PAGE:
From the bench: The tack hammer’s storyMichael Cullen's appreciation for tools and the stories behind them are one of his mother's enduring legacies.
Synopsis: Michael Cullen’s appreciation for tools and the stories behind them are one of his mother’s enduring legacies.
My mom kept a hammer in a kitchen drawer.
It was a smallish thing for tacks and brads with a head that was square on one end and wedge-shaped on the other. It was neatly tucked into a compartment that would have housed such things as spatulas, stirring spoons, and tongs. It remained in that drawer for 50 years and only came out on rare occasions for a tap or two before carefully being placed in the exact spot it was before.
When it came to being a perfectionist and minimalist there’s no doubt that my mom set the precedent. Everything she owned had a purpose and was kept in tiptop shape. When I once rehandled a carbon steel paring knife for her, she simply set it aside because the balance and the grip were now different and unfamiliar. To anyone else it would have gone unnoticed, but she was an expert with a knife and immediately sensed the difference. As a youth she completed a four-year apprenticeship in a butcher shop in Germany, and her sharpening and knife skills were legendary.
Most important, everything she owned came with a story. She once turned to me and said—“All my belongings have meaning.” Oddly enough, she never mentioned a word about the tack hammer. To me, it simply lived in that drawer—an image that is still deeply burned into my memory.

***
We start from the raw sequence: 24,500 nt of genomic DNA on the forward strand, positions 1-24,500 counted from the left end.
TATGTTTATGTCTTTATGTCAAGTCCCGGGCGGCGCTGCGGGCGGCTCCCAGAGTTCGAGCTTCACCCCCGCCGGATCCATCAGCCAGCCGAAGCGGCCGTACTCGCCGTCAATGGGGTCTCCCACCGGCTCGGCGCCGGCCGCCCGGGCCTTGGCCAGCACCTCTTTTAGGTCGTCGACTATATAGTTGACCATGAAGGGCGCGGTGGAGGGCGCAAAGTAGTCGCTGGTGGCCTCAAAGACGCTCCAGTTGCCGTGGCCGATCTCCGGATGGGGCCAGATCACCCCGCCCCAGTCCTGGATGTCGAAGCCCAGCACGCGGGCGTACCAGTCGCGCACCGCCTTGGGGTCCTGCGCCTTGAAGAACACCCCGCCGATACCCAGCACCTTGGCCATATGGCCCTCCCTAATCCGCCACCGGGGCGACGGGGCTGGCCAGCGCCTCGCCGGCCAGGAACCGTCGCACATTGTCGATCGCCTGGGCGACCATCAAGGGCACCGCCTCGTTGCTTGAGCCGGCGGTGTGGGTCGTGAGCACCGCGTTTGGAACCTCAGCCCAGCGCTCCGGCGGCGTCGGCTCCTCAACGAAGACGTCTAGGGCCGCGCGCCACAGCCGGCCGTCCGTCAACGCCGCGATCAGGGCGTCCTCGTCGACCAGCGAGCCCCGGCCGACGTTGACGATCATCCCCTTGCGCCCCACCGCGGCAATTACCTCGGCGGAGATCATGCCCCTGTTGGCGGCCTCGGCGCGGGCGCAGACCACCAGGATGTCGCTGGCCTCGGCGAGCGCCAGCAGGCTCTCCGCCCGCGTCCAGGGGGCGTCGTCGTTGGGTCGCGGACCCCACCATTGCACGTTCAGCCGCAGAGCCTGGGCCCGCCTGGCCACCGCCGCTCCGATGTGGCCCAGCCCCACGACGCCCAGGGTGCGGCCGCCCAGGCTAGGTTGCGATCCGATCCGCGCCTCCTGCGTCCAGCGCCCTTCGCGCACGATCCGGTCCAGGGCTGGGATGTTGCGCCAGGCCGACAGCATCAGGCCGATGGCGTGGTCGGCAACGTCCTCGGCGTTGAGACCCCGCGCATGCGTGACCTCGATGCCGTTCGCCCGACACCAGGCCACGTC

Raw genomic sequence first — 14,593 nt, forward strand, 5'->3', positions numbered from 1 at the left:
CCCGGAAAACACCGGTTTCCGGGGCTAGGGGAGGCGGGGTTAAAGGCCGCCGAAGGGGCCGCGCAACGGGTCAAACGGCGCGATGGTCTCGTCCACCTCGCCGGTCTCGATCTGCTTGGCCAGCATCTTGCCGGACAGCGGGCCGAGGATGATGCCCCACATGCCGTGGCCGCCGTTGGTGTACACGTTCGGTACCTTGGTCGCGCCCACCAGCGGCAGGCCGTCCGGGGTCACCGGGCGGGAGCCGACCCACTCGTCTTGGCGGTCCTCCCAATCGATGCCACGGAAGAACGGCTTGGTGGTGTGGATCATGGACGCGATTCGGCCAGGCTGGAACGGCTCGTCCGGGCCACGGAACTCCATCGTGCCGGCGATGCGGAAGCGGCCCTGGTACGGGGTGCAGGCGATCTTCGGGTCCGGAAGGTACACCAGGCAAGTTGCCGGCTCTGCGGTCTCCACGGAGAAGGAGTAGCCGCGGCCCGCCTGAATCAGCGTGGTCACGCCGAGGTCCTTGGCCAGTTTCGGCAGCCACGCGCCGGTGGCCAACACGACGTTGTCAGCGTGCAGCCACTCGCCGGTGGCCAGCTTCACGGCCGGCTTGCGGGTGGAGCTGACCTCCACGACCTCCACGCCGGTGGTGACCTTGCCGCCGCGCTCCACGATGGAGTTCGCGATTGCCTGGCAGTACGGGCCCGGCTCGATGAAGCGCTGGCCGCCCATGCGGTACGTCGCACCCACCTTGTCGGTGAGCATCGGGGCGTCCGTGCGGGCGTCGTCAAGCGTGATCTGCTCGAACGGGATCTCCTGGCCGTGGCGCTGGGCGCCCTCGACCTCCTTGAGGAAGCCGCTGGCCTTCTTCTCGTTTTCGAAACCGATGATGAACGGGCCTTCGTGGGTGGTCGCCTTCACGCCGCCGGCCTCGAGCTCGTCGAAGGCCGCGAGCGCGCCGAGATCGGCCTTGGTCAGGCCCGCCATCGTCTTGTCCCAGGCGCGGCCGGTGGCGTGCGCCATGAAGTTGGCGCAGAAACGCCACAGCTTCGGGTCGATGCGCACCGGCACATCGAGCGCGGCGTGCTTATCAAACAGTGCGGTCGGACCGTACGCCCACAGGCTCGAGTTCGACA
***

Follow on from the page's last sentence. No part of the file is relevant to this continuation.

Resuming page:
Over the years, she took notice of my developing skills as a furniture maker, first during my rigorous apprenticeship at Leeds Design Workshop under the tutelage of English furniture maker David Powell in Massachusetts, and then later when I returned to California to set up my own workshop. Her keen eye caught every detail in my pieces and she never missed an opportunity to point out how well the hinges were set and how all the screws were aligned.
One day not long before her death we were talking about her belongings and what to do with them. At one point in the discussion, she turned and opened the kitchen drawer and took out that small hammer and began telling me how it came into her possession.
When she was 21, she came to America from Germany with my dad to start a new life. She was leaving her family and the only home she knew. It was at the airport, right there on the tarmac when everyone was tearing up and saying their goodbyes that her father, a master of all machine trades, stepped forward holding a small hammer for her to keep safe and take on the journey.
These are his words: “This hammer symbolizes that if you take the time to learn how to do something, you will be useful, and you will always survive. Take this with you and keep it in clear view.” I now keep the hammer safe in a drawer of my tool chest as a reminder of those words of wisdom.
A while back I was in Petaluma, Calif., where I lived and had a workshop out in the country. One day I was walking along the store fronts down Kentucky street in town and noticed a sign in the window: “Help Wanted—Woodworker.” I immediately thought of that hammer my mom kept in the drawer. I stood there for a moment and then said to myself—I can do that. I can make things! I will survive.
—Michael Cullen is finding just the right place for all his tools as he sets up his new shop in an old hilltop barn in Kent, Conn.
Photo: Michael Cullen.